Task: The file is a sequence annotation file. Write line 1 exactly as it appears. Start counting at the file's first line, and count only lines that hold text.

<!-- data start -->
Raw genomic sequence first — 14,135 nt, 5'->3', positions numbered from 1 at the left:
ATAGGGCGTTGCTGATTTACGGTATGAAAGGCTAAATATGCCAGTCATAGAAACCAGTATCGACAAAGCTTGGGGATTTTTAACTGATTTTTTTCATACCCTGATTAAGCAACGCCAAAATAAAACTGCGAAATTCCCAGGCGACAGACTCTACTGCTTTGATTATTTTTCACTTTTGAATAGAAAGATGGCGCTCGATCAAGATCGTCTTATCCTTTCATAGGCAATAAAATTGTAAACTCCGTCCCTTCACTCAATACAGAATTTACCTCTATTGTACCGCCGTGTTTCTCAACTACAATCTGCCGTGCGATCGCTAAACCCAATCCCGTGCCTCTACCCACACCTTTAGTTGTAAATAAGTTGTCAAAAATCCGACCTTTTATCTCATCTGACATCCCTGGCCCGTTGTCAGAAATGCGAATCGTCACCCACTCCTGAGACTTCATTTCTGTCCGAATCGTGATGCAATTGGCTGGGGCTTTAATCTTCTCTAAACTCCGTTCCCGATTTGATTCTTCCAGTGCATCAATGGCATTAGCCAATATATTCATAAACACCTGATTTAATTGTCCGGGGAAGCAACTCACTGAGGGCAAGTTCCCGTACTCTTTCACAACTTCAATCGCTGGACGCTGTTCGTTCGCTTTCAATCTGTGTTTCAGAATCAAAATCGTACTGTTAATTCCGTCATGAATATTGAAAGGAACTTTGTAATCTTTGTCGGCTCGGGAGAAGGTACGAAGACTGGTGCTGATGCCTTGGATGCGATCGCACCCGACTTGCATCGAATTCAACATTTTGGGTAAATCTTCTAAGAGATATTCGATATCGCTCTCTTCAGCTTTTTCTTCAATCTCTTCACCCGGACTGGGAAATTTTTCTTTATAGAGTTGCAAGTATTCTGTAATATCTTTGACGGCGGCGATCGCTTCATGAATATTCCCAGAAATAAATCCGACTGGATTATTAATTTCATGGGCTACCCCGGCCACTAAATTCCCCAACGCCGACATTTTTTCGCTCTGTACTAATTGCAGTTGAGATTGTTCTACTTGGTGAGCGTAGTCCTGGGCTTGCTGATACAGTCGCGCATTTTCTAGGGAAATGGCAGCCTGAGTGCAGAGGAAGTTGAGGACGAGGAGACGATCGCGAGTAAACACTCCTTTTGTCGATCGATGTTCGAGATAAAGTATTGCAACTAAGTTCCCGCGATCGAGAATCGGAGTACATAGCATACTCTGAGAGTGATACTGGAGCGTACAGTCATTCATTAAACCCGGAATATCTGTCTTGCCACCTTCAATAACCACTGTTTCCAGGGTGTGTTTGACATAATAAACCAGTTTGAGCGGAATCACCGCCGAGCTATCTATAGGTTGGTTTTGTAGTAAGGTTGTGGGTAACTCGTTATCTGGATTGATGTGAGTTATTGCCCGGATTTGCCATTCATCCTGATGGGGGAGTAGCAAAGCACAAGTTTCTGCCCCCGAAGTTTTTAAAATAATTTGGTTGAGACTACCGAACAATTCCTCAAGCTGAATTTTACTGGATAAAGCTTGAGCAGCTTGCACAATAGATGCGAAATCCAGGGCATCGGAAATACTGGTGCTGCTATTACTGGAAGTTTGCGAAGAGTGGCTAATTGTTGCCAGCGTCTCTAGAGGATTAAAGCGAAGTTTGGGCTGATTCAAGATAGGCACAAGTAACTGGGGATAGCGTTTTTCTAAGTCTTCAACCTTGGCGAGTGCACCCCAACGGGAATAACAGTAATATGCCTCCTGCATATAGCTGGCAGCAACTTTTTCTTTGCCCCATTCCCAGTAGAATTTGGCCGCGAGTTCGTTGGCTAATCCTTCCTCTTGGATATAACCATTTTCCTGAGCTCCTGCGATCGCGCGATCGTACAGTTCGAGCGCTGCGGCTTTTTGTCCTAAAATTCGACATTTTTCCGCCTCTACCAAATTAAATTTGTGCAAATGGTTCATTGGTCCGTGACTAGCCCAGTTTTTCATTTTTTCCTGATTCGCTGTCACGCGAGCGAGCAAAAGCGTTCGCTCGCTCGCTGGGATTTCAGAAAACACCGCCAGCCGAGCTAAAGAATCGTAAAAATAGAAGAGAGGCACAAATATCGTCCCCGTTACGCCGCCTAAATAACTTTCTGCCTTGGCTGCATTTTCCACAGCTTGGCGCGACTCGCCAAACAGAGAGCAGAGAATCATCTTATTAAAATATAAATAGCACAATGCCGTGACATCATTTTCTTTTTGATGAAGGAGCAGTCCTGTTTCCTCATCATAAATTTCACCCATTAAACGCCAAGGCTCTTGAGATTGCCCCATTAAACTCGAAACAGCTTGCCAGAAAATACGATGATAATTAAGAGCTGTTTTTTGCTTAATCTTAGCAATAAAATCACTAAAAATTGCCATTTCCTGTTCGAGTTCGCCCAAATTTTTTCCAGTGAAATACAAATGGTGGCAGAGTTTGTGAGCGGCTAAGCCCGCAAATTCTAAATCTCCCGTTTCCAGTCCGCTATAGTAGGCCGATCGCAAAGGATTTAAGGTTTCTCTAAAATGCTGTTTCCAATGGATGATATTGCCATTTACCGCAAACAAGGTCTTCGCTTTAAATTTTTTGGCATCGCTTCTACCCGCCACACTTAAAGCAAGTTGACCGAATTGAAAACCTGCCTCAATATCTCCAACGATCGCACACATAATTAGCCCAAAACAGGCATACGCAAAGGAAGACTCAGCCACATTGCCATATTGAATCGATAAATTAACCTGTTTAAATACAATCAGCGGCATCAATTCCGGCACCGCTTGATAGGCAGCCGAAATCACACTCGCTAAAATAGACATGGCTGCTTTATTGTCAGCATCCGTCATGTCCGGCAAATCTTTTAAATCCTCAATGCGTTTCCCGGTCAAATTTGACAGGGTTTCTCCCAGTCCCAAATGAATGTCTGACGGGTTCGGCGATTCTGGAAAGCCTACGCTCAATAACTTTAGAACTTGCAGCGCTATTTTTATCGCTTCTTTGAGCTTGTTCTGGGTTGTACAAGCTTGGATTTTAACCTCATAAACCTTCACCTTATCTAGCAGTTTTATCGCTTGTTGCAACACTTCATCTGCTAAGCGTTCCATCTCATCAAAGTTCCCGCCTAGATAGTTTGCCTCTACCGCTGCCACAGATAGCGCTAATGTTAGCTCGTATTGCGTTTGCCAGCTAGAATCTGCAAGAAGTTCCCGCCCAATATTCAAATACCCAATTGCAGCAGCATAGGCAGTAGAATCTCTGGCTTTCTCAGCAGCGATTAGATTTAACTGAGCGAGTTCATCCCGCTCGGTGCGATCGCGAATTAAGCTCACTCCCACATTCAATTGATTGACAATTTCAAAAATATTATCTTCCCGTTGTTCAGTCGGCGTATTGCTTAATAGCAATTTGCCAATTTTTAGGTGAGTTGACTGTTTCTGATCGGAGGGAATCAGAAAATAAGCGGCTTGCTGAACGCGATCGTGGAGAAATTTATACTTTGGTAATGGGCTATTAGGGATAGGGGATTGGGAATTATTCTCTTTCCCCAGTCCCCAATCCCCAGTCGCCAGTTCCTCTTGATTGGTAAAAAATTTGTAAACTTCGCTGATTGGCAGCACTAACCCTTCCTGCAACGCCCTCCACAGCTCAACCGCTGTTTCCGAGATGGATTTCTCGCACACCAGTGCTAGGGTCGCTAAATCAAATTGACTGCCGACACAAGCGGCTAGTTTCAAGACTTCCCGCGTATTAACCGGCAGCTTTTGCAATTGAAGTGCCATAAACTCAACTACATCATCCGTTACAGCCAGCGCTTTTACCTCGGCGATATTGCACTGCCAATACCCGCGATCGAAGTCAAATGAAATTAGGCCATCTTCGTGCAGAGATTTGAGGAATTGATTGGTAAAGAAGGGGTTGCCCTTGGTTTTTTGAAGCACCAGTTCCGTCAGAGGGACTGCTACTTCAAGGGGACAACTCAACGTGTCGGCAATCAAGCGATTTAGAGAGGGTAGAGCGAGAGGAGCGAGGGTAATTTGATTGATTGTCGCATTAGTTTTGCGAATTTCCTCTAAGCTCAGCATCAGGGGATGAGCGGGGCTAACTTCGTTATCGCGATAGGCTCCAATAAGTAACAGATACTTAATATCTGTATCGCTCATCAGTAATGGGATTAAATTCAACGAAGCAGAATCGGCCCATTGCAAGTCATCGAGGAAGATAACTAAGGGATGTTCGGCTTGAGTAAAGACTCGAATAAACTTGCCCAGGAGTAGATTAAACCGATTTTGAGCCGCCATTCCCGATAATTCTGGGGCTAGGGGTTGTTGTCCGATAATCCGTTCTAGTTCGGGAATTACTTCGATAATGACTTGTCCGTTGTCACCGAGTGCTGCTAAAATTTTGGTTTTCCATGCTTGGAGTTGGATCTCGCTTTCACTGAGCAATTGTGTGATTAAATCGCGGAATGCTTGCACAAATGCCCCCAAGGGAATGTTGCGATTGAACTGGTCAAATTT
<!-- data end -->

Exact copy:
Raw genomic sequence first — 14,135 nt, 5'->3', positions numbered from 1 at the left: